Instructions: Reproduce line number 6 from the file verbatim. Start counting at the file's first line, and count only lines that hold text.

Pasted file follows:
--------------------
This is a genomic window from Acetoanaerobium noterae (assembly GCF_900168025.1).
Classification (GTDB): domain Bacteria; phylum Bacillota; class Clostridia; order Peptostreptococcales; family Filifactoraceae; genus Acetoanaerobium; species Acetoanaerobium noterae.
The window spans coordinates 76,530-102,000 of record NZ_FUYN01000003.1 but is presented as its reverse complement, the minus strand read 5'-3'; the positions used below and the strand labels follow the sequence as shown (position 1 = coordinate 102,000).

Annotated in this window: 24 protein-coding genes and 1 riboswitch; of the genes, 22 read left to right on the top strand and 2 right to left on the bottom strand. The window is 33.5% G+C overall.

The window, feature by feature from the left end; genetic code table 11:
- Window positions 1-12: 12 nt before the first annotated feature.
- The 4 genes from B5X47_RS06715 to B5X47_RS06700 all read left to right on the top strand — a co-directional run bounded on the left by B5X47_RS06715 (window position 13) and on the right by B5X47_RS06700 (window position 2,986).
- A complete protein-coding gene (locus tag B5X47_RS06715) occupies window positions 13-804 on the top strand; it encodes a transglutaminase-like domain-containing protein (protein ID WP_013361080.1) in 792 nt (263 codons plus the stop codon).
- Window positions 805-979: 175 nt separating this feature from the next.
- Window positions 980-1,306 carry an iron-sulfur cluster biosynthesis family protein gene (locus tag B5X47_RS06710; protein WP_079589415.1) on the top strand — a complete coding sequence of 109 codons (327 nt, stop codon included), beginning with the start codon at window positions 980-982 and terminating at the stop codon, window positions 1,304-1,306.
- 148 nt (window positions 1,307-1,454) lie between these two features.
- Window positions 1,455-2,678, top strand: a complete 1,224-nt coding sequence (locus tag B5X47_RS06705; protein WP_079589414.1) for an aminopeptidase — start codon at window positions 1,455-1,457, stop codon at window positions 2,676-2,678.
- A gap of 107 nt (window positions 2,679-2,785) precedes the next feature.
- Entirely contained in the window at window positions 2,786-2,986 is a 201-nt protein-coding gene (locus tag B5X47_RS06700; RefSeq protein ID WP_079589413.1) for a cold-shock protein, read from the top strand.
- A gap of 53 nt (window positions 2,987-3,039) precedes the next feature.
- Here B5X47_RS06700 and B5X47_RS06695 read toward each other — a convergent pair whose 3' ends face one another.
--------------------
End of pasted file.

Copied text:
- Window positions 1-12: 12 nt before the first annotated feature.